Scoopshot’s New Direction

Posted on 9/9/2015 by Jim Pickerell | Printable Version | Comments (0)

Scoopshot’s new focus on providing image buyers with professionally produced on-demand photography, produced to precise specifications, is a dramatic reversal from the company’s existing strategy of supplying User Generated Content (UGC).

In 2010 Scoopshot created a site that made it possible for anyone with a cell phone to easily upload photos of news worthy situations they stumbled upon (lots of auto accident and weather pics were submitted), or respond to requests (called tasks) from publications. More than 70 media companies around the world, and a large number of corporate customers, now source some of the images they use from more than 640,000 Scoopshooters that receive notifications of tasks.

One advantage of UGC photos is that photographers tend to take pictures of things that interest them or just happen in front of them. In at least one case a photo shot by a Scoopshooter was delivered and published 10 minutes after capture. But the vast majority of uses are of feature photos without the time pressure of breaking news.

Many of the feature photos result from tasks submitted by publisher that are than broadcast via an app to all Scoopshooters. Each photographer then decides if the request is for something he can photograph before the deadline. If so, he shoots and submits. If the photo is eventually chosen by the publication the UGC photographer receives a small fee. If his photo is not chosen he receives nothing for his efforts.

Popular, easy to shoot, tasks often receive thousands of submissions that editors must go through to find a single image to use. Some tasks are so specific that few if any images are submitted. Or they may be of something specific that no Scoopshooter has access to. The editor has no idea who is responding to a task request, or how many images he is likely to receive until the deadline has passed. In addition, the editor doesn’t know if a slightly higher fee offered, and guaranteed, might have been enough to motivate a Scoopshooter who was in a position to take such a picture to actually go out and do it.

Nevertheless, Scoopshot has been successful, raised over $10 million in venture capital from a variety of sources, and supplied a significant number of images to customers.

But with the launch of the new assignment service it appears that many buyers need more control and are willing to pay more for that extra level of service. Here are a few things buyers might not have been getting in the first generation of the task service offered
    1 – In some cases they didn’t get any useful response to their task, and they had no idea why.
    2 – In some cases they got way too many responses and it was a burden to go through the huge numbers of images to find something useful.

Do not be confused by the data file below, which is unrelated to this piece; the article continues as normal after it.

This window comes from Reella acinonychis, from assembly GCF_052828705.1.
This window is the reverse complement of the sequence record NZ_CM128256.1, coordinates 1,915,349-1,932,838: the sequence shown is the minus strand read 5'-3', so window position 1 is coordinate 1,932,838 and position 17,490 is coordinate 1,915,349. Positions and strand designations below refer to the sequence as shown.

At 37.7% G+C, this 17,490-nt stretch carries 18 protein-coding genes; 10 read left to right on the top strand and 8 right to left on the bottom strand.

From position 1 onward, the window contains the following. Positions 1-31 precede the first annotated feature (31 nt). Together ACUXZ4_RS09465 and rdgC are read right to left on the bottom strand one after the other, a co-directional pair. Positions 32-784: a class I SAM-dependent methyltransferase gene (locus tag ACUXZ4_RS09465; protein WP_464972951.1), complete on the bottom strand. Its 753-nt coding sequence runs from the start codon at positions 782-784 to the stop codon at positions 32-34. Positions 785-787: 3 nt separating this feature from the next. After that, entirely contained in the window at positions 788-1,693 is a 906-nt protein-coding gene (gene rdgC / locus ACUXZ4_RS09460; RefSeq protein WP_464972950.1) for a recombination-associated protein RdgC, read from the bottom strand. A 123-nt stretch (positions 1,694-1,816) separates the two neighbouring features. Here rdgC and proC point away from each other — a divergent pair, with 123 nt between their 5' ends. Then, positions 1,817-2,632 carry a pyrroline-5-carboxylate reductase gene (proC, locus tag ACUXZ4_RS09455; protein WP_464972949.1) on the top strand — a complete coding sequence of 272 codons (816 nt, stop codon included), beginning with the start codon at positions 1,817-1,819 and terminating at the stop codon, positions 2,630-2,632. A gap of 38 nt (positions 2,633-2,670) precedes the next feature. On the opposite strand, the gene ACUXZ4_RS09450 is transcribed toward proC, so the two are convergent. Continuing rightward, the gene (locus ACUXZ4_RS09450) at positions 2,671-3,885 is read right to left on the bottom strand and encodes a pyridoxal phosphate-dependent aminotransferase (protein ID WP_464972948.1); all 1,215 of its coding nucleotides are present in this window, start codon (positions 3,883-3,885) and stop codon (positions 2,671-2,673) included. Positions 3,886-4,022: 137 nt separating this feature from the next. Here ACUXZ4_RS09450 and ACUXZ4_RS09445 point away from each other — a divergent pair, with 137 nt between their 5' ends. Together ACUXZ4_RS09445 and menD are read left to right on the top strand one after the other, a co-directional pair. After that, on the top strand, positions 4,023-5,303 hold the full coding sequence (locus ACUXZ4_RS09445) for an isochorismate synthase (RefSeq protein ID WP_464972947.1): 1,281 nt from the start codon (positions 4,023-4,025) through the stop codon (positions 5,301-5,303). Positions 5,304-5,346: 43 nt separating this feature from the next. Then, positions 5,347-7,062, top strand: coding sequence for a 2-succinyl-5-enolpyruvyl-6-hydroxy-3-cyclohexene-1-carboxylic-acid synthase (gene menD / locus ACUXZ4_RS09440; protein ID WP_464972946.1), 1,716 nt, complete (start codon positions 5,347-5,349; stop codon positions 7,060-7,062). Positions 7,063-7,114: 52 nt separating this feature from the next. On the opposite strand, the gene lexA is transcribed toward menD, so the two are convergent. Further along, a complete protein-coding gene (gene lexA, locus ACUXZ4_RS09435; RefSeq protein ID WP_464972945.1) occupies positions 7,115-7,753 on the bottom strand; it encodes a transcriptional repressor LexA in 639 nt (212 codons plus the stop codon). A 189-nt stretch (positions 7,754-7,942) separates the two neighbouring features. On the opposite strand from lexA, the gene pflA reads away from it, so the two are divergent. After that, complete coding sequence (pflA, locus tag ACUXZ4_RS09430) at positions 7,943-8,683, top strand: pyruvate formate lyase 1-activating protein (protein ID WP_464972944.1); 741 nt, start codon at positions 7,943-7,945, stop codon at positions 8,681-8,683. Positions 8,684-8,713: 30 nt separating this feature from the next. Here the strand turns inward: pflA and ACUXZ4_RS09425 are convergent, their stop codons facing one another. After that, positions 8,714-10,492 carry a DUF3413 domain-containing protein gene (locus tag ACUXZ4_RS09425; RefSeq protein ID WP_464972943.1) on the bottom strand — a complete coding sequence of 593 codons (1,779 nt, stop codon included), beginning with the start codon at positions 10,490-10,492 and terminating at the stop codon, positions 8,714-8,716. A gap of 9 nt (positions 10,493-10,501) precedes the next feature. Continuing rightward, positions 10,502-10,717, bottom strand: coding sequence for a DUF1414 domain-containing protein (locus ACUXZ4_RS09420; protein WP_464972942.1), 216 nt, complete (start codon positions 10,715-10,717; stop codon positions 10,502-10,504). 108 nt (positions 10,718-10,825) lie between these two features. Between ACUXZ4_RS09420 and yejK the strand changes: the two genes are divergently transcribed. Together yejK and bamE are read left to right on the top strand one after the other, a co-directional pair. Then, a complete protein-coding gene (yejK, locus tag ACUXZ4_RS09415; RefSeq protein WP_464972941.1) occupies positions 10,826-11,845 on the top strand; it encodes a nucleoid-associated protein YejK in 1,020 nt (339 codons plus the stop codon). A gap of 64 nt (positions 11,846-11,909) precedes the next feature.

3 – On occasion Images don’t arrive in a timely manner.

    4 – The buyer never knows whether or not anyone is working on his task.
    5 –By that time the buyer knows whether or not he will get usable images in response to a task request it is often to late to hire someone to do the job.
    6 – The buyers has no easy way to directly communicate with, or give guidance to, the image producer.
    7 – In many cases the image buyer needs more information about the image creator and his/her trustworthiness than just the time and exact place of creation. Dealing with an identified pro provides a level of confidence.
    8 – Many companies were not able to easily integrate the Scoopshot model into their normal processes for reviewing and choosing images.
For buyers with tight deadlines, and some budget for purchasing images, it is often better to deal with a pro with a track record and experience in producing quality images of certain subject matter, and to be able to discuss the project with the photographer prior and during the process of creating the image, even if they have to pay significantly more for the images they finally use.

While initially Scoopshot was focused primarily on supplying images to the news media CEO Petri Rahja now says, “News editors tend to rely on the wire services as their process currently only support that model.” He also points out that, “The Pro system is likely to be used more often on the brand side but certainly it provides value for feature editors as well.”

The promotion on the marketing side of the site shows three Brand Examples of how Scoopshot pictures have been used. This might indicate that the growth in the business might be more in the direction of advertising uses.

Scoopshot is not abandoning the UGC option. They will still offer it to companies that want to reach out to the broad community of photographers, but they expect to modify their approach in the future. Clearly, the company’s current emphasis is on helping image buyers identify experienced photographers with some track record and enabling the photographer to have some assurance that they will receive a certain level of compensation before they set out to take pictures.

Copyright © 2015 Jim Pickerell. The above article may not be copied, reproduced, excerpted or distributed in any manner without written permission from the author. All requests should be submitted to Selling Stock at 10319 Westlake Drive, Suite 162, Bethesda, MD 20817, phone 301-461-7627, e-mail: wvz@fpcubgbf.pbz

Jim Pickerell is founder of, an online newsletter that publishes daily. He is also available for personal telephone consultations on pricing and other matters related to stock photography. He occasionally acts as an expert witness on matters related to stock photography. For his current curriculum vitae go to:  


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